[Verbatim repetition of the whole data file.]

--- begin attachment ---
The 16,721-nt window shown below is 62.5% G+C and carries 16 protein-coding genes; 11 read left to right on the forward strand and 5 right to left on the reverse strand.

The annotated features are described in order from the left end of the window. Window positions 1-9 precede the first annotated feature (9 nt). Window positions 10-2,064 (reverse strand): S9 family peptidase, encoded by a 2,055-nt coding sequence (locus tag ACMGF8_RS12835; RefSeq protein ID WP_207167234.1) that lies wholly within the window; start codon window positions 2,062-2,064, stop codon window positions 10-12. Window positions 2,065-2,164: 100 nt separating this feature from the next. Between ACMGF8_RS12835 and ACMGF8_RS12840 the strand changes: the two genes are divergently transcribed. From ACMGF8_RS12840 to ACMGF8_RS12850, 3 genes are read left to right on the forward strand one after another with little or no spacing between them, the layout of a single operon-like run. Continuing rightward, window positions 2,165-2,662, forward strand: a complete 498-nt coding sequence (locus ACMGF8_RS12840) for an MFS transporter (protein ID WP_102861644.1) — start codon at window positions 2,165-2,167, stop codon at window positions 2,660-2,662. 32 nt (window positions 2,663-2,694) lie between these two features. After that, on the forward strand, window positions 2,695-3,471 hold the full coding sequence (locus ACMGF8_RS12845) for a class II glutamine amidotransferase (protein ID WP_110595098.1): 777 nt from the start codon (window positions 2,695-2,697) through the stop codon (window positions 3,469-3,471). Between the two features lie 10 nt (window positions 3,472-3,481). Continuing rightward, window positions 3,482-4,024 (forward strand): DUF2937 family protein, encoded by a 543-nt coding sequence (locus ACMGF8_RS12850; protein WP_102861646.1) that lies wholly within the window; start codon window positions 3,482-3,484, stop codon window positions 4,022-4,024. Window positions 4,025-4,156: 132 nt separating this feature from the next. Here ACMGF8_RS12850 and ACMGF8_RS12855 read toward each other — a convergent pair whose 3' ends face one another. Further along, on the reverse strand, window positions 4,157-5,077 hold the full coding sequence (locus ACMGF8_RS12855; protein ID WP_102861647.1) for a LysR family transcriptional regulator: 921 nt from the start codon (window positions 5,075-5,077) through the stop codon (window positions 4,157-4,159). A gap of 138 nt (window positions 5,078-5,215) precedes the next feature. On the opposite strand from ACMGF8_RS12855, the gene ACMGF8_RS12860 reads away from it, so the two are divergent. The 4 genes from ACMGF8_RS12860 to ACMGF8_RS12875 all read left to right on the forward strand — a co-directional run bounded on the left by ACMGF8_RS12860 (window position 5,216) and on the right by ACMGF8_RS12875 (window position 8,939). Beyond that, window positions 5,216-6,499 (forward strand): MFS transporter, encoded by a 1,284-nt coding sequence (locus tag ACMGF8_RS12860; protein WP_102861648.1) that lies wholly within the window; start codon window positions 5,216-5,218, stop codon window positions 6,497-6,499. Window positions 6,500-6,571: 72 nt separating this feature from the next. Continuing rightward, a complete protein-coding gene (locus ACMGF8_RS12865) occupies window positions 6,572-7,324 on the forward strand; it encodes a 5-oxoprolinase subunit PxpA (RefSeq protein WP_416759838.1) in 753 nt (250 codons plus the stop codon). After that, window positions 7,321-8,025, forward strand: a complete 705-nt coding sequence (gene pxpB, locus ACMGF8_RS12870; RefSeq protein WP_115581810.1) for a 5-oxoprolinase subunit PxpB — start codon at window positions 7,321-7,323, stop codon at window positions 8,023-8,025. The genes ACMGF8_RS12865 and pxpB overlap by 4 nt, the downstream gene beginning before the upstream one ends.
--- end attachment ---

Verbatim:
The 16,721-nt window shown below is 62.5% G+C and carries 16 protein-coding genes; 11 read left to right on the forward strand and 5 right to left on the reverse strand.

The annotated features are described in order from the left end of the window. Window positions 1-9 precede the first annotated feature (9 nt). Window positions 10-2,064 (reverse strand): S9 family peptidase, encoded by a 2,055-nt coding sequence (locus tag ACMGF8_RS12835; RefSeq protein ID WP_207167234.1) that lies wholly within the window; start codon window positions 2,062-2,064, stop codon window positions 10-12. Window positions 2,065-2,164: 100 nt separating this feature from the next. Between ACMGF8_RS12835 and ACMGF8_RS12840 the strand changes: the two genes are divergently transcribed. From ACMGF8_RS12840 to ACMGF8_RS12850, 3 genes are read left to right on the forward strand one after another with little or no spacing between them, the layout of a single operon-like run. Continuing rightward, window positions 2,165-2,662, forward strand: a complete 498-nt coding sequence (locus ACMGF8_RS12840) for an MFS transporter (protein ID WP_102861644.1) — start codon at window positions 2,165-2,167, stop codon at window positions 2,660-2,662. 32 nt (window positions 2,663-2,694) lie between these two features. After that, on the forward strand, window positions 2,695-3,471 hold the full coding sequence (locus ACMGF8_RS12845) for a class II glutamine amidotransferase (protein ID WP_110595098.1): 777 nt from the start codon (window positions 2,695-2,697) through the stop codon (window positions 3,469-3,471). Between the two features lie 10 nt (window positions 3,472-3,481). Continuing rightward, window positions 3,482-4,024 (forward strand): DUF2937 family protein, encoded by a 543-nt coding sequence (locus ACMGF8_RS12850; protein WP_102861646.1) that lies wholly within the window; start codon window positions 3,482-3,484, stop codon window positions 4,022-4,024. Window positions 4,025-4,156: 132 nt separating this feature from the next. Here ACMGF8_RS12850 and ACMGF8_RS12855 read toward each other — a convergent pair whose 3' ends face one another. Further along, on the reverse strand, window positions 4,157-5,077 hold the full coding sequence (locus ACMGF8_RS12855; protein ID WP_102861647.1) for a LysR family transcriptional regulator: 921 nt from the start codon (window positions 5,075-5,077) through the stop codon (window positions 4,157-4,159). A gap of 138 nt (window positions 5,078-5,215) precedes the next feature. On the opposite strand from ACMGF8_RS12855, the gene ACMGF8_RS12860 reads away from it, so the two are divergent. The 4 genes from ACMGF8_RS12860 to ACMGF8_RS12875 all read left to right on the forward strand — a co-directional run bounded on the left by ACMGF8_RS12860 (window position 5,216) and on the right by ACMGF8_RS12875 (window position 8,939). Beyond that, window positions 5,216-6,499 (forward strand): MFS transporter, encoded by a 1,284-nt coding sequence (locus tag ACMGF8_RS12860; protein WP_102861648.1) that lies wholly within the window; start codon window positions 5,216-5,218, stop codon window positions 6,497-6,499. Window positions 6,500-6,571: 72 nt separating this feature from the next. Continuing rightward, a complete protein-coding gene (locus ACMGF8_RS12865) occupies window positions 6,572-7,324 on the forward strand; it encodes a 5-oxoprolinase subunit PxpA (RefSeq protein WP_416759838.1) in 753 nt (250 codons plus the stop codon). After that, window positions 7,321-8,025, forward strand: a complete 705-nt coding sequence (gene pxpB, locus ACMGF8_RS12870; RefSeq protein WP_115581810.1) for a 5-oxoprolinase subunit PxpB — start codon at window positions 7,321-7,323, stop codon at window positions 8,023-8,025. The genes ACMGF8_RS12865 and pxpB overlap by 4 nt, the downstream gene beginning before the upstream one ends.